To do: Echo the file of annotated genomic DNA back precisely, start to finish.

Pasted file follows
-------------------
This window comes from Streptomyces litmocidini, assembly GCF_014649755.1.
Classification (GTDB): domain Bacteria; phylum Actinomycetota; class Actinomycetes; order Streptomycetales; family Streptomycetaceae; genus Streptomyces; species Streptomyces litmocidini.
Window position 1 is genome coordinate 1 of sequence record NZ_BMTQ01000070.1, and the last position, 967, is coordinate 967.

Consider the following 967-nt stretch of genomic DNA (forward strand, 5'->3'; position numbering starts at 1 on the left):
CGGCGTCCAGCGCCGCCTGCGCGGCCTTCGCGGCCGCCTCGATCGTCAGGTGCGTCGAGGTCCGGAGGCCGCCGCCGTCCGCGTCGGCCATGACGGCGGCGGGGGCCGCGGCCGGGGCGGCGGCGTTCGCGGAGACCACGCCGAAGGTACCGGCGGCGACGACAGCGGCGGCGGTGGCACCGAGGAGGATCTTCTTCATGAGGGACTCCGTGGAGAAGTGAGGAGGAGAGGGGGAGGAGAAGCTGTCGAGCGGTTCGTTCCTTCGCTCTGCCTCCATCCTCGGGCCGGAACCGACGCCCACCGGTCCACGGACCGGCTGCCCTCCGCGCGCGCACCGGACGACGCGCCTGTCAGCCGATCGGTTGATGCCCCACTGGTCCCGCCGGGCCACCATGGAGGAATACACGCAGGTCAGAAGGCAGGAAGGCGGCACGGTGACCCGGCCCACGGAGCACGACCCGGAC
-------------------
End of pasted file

This window comes from Streptomyces litmocidini, assembly GCF_014649755.1.
Classification (GTDB): domain Bacteria; phylum Actinomycetota; class Actinomycetes; order Streptomycetales; family Streptomycetaceae; genus Streptomyces; species Streptomyces litmocidini.
Window position 1 is genome coordinate 1 of sequence record NZ_BMTQ01000070.1, and the last position, 967, is coordinate 967.

Consider the following 967-nt stretch of genomic DNA (forward strand, 5'->3'; position numbering starts at 1 on the left):
CGGCGTCCAGCGCCGCCTGCGCGGCCTTCGCGGCCGCCTCGATCGTCAGGTGCGTCGAGGTCCGGAGGCCGCCGCCGTCCGCGTCGGCCATGACGGCGGCGGGGGCCGCGGCCGGGGCGGCGGCGTTCGCGGAGACCACGCCGAAGGTACCGGCGGCGACGACAGCGGCGGCGGTGGCACCGAGGAGGATCTTCTTCATGAGGGACTCCGTGGAGAAGTGAGGAGGAGAGGGGGAGGAGAAGCTGTCGAGCGGTTCGTTCCTTCGCTCTGCCTCCATCCTCGGGCCGGAACCGACGCCCACCGGTCCACGGACCGGCTGCCCTCCGCGCGCGCACCGGACGACGCGCCTGTCAGCCGATCGGTTGATGCCCCACTGGTCCCGCCGGGCCACCATGGAGGAATACACGCAGGTCAGAAGGCAGGAAGGCGGCACGGTGACCCGGCCCACGGAGCACGACCCGGAC